Beyond the Pole
A vision for possibilities brings an eye-catching Mid-century Modern home to light
What most people probably saw when they looked at the house for sale on a cul de sac in Mission Hills was the enormous utility pole placed front and center at an entrance stoop; a blotchy, stained, concrete-block wall with an unappealing pink hue; and a foreboding, dark entryway.
Luckily, homebuyer Mark Whitehead and architects Hector and Pamela Magnus had the ability to look beyond what they could see to imagine what could be.
Mark was on the hunt for a Mid-century Modern home on a quiet street abutting a canyon. This 1956 house fit the bill, except that, as Hector says, “The home was mid-century, but it was missing the whole modern aspect. It had kind of rustic, almost countrified elements. What we immediately noticed in the post-and-beam construction were lots of possibilities to open up the interior of the house and allow natural light to come in through the roof.”
When you opened the front door, you were blinded by sunlight streaming into the darkness through sliding-glass doors on the north side of the house. When your eyes adjusted to this tunnel effect, you noticed you were in the living room, standing in front of a post that was not aligned with ceiling beams. Fleshing out the scene were green, wall-to-wall carpeting; shiny, outdated wallpaper; and a pink, concrete-block fireplace that functioned as a room divider between the living space and the down-home, we’ve-got-knotty-pine dining/kitchen area.
To overcome the single source of light, skylights were added above the kitchen, which brought more light into the core of the home, and a sidelight was installed by the new, pivoting front door.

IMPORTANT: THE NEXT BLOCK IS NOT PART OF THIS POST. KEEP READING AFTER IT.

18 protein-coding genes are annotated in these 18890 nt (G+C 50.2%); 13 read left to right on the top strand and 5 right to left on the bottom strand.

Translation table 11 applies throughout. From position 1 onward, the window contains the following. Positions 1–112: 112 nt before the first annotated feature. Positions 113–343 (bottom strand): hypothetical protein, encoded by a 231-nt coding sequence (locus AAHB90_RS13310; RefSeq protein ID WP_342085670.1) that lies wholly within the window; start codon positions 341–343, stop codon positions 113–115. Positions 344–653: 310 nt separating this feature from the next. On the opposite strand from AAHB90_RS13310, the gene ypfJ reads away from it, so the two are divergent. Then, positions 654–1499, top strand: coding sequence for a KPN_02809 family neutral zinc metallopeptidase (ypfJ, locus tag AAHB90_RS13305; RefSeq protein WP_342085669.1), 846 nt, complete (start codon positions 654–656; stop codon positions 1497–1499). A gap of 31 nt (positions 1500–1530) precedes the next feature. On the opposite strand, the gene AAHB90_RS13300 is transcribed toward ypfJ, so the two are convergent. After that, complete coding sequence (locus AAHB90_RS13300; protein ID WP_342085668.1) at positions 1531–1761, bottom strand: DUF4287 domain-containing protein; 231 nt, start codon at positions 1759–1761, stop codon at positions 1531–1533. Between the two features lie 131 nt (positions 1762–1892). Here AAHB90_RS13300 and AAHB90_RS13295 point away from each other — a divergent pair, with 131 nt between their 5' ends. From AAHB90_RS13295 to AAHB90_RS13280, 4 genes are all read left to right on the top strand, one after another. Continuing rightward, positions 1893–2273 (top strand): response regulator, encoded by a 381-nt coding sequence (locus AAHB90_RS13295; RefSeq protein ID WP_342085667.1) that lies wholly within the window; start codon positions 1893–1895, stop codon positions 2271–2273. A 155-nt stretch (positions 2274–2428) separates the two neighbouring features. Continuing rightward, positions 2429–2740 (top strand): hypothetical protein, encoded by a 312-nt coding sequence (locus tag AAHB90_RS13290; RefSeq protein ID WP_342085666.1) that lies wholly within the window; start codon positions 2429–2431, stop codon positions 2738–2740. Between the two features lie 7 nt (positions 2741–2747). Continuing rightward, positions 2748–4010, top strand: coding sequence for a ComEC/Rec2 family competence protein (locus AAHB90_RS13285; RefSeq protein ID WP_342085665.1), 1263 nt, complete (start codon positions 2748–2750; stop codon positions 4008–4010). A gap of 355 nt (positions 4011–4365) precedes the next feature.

“It was gloomy, and now it’s not,” Mark says. “The sliding-glass doors looking out toward the canyon from the living room were low and short. Hector and Pamela saw fit to make them higher so that you could visually follow the beams inside the house to the outside of the house. This not only visually connected the inside to the outside, but also emphasized the beams and opened the view.”
A steel frame, fabricated along the ceiling’s crossbeam, elegantly replaced the obstructing support column. The same cold-rolled steel was used for the fireplace surround. Combined with a black quartz hearth, that treatment modernized the look of the fireplace, which now has white concrete to match the home’s updated, minimal color scheme of white and gray with a tad of black.
“We wanted to expand on the open-plan feel that the house had; but the fireplace was huge, brooding and in the center of the space,” Pamela says. “We had a big debate about whether to keep it or get rid of it. When we decided to keep it, because it was part of the original charm of the home, we looked at different options, like drywall or plaster to cover the stone.”
Mark did research and discovered an environmentally friendly stain called Dyebrick from England that changes concrete’s color while allowing the aggregate to show through. He applied it to the fireplace as well as the outside wall. Up-lights on the floor by the fireplace showcase the concrete block’s texture.